How the U.S. Supreme Court Might Undermine Longstanding Safeguards Against Pay-to-Play Corruption

A campaign finance case currently pending before the U.S. Supreme Court, Federal Election Commission (FEC) vs. Cruz, could have serious implications for corruption in the United States. The essential facts of the case are these: Just a day before Senator Ted Cruz’s narrow victory in the 2018 Senate election, Cruz personally lent $260,000 to his campaign. Under federal campaign finance law, contributions to a candidate’s campaign that come in after the election has already occurred can be used to repay up to $250,000 in personal loans a candidate has made to their own campaigns, but no more. Therefore, Cruz’s campaign reimbursed him only $250,000, not the full $260,000. Cruz challenged the cap on reimbursing a candidate’s personal loans from post-campaign donations as an unconstitutional limit on political speech in violation of the First Amendment of the U.S. Constitution.

If Cruz wins—and he very well might—the result could be a substantial increase in bribery of U.S. elected officials. As many commentators have noted (see here, here and here), allowing a victorious candidate to have their loans repaid by private interests is a recipe for quid pro quo corruption. After all, this money goes into an elected official’s pocket, and the fact that the contributions are made after an election increases the likelihood that a post-election donor knows that the recipient will be in a position to do him official favors. But the risks that this case poses to anticorruption law go beyond the particular activity at issue in the case itself. There is a very real risk that the Supreme Court will use this case to further limit the sorts of interests that can justify campaign finance restrictions of any sort, thereby jeopardizing seemingly well-established and recognized limitations on political spending that have long been justified on the grounds that they prevent corruption and its appearance.

To understand the potential ramifications of this case, it’s important to understand how the First Amendment, as interpreted by the Court, affects campaign finance regulation. The Court long ago held, for better or worse, that political donations are protected by the First Amendment’s guarantee of free speech, on the logic that political spending is essential to “the right to participate in public debate through political expression and political association.” This does not mean that the government cannot adopt any campaign finance regulations. But it does mean that such regulations must be justified by a “compelling government interest.” One such interest—which the Court has long recognized as sufficiently compelling to justify at least some restrictions on political donations—is the prevention of corruption or the appearance of corruption. However, over the years the Court has steadily narrowed its understanding of what sorts of “corruption” are sufficient: The Court, for example, has held that the interests in prevention of general favoritism or influence, or seeking of access to elected officials, are not enough to justify restrictions on campaign donations; indeed, the Court has indicated that the only legitimate governmental interest for campaign finance restrictions is the prevention of quid pro quo corruption or its appearance.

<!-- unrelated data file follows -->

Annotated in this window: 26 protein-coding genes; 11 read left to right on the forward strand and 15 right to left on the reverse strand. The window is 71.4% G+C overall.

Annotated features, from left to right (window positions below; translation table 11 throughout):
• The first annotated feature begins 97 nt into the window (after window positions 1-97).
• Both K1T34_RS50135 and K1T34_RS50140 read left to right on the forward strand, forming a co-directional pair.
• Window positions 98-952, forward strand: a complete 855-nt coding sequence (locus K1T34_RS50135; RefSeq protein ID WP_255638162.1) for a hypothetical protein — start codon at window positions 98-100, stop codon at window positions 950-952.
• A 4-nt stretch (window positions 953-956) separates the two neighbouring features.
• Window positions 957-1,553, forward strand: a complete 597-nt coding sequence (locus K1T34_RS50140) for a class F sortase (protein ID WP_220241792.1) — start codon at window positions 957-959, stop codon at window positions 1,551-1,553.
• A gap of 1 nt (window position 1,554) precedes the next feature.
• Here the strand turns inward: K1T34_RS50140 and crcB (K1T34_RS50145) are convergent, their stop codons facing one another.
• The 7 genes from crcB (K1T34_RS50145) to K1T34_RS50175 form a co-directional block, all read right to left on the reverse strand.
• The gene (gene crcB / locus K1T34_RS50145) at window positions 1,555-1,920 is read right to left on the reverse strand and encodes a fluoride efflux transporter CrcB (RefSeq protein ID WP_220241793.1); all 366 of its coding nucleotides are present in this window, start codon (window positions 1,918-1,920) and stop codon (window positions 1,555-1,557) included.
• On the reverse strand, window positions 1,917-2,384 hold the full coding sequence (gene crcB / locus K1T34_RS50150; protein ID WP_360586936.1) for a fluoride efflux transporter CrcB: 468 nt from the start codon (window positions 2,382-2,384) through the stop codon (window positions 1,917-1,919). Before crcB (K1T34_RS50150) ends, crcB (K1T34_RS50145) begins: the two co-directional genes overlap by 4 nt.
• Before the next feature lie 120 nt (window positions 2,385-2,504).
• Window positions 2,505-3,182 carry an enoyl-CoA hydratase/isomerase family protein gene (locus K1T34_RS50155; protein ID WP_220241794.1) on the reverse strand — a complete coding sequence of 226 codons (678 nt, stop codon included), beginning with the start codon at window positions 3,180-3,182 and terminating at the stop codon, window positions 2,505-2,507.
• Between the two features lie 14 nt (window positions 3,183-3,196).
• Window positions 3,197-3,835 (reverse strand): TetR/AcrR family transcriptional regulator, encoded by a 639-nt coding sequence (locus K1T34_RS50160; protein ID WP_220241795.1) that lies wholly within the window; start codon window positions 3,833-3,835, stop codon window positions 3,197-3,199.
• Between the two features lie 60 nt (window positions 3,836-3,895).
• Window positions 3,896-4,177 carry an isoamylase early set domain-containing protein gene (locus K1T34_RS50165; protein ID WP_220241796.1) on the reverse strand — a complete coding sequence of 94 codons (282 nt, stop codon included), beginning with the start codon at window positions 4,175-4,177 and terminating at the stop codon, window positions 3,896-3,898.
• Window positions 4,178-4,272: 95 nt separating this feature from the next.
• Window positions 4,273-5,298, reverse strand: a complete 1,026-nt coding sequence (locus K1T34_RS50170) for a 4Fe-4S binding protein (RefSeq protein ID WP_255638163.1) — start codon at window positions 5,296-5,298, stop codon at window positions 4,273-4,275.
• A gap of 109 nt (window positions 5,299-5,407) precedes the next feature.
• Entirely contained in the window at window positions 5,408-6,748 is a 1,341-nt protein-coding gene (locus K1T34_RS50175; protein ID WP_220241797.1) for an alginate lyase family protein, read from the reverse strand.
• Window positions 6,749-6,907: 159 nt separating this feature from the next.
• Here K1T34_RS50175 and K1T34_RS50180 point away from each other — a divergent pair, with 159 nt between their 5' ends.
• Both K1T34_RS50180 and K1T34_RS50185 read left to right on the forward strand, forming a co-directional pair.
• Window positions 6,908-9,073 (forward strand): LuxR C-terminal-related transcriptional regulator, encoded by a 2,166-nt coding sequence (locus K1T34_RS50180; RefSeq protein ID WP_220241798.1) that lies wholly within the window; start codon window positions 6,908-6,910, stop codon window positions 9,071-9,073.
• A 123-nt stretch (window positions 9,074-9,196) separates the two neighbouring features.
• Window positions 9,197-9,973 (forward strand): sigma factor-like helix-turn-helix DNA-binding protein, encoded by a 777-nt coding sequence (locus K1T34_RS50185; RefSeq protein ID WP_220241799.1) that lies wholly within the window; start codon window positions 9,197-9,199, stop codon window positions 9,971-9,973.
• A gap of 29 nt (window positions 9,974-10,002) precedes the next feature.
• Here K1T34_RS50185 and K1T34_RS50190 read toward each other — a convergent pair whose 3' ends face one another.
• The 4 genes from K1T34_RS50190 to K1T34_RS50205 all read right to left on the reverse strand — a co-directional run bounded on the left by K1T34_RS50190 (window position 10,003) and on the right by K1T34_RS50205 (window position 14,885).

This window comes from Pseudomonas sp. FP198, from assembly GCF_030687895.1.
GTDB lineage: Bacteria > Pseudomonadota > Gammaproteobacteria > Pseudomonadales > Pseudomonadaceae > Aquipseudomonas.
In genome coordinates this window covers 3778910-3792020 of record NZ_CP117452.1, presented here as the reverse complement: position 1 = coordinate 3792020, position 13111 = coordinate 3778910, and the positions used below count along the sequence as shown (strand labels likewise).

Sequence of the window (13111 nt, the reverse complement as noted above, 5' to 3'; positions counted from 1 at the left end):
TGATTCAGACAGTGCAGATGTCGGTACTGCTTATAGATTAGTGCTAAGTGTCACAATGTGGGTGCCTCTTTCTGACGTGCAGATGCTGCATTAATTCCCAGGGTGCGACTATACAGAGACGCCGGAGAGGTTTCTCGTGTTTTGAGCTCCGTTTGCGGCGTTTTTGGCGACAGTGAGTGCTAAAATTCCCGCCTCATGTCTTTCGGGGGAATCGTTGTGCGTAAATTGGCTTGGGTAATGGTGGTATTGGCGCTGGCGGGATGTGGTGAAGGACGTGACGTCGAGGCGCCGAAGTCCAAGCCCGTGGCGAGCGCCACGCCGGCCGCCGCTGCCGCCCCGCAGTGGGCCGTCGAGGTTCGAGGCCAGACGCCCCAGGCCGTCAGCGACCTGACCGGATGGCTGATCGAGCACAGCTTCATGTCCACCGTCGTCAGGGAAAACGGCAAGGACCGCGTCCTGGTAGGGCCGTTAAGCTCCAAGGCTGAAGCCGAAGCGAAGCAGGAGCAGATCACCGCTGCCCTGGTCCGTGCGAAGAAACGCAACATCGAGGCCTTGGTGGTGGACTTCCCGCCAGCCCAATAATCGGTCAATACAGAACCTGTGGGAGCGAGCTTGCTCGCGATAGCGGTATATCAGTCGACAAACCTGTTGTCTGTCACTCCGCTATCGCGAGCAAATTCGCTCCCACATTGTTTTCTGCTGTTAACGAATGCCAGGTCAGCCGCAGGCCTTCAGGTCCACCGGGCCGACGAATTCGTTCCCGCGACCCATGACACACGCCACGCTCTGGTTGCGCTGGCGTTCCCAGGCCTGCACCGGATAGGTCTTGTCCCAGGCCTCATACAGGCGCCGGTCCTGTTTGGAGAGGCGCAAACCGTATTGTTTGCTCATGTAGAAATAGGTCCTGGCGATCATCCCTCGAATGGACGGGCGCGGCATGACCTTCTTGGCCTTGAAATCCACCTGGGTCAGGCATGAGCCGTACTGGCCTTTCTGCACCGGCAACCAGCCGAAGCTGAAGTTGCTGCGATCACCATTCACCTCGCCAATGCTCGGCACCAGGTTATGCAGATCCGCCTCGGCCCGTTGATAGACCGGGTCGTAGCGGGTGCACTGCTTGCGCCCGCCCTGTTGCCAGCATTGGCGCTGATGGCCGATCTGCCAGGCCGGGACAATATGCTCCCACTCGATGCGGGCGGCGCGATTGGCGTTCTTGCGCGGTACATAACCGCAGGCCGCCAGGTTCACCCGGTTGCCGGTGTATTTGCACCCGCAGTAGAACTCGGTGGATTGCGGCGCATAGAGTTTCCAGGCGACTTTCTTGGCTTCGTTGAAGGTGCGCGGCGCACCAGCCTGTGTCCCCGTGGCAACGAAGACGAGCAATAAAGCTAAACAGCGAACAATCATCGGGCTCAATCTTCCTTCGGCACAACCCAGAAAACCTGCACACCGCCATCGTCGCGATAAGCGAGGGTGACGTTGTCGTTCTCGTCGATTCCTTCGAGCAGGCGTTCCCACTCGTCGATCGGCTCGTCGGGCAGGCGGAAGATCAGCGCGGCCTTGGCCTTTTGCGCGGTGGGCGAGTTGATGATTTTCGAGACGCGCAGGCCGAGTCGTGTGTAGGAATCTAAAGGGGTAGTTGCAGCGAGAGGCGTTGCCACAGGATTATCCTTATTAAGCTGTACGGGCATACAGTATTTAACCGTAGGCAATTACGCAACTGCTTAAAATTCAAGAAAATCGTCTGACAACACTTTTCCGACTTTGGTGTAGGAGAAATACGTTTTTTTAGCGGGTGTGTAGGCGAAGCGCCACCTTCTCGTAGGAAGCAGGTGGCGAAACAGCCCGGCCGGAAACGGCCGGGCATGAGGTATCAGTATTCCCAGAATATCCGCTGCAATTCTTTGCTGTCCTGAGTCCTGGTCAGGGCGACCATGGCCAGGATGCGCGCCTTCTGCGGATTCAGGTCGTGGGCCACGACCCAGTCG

It is that longstanding principle—that campaign finance restrictions that prevent the appearance of quid pro quo corruption—that the Cruz case may undermine. After all, it is not hard to see why allowing private interests to cover an unlimited amount of a candidate’s personal loans, after the election is already over, creates, at the very least, the appearance of quid pro quo corruption. (Imagine a candidate who loaned a million dollars to his campaign and, though victorious, finds himself on the brink of personal bankruptcy; a private party then offers to cover the million-dollar personal debt—and does so right before or right after the elected official takes some official that benefits that private party. The appearance of quid pro quo corruption is hard to deny.) Yet the lower court found that this asserted interest was insufficiently “compelling” to justify the $250,000 cap on using post-election donations to repay personal loans. The court reasoned that the loan repayment limit has only a tenuous connection to the government interest in preventing corruption, especially given the FECs failure to identify a single case of actual quid pro quo corruption in this context. In short, the court seemed to indicate that the prevention of a (plausible, reasonable) appearance of quid pro quo corruption is not enough to justify a campaign spending, if the government cannot demonstrate that the restriction is needed to prevent actual, documented cases of such corruption.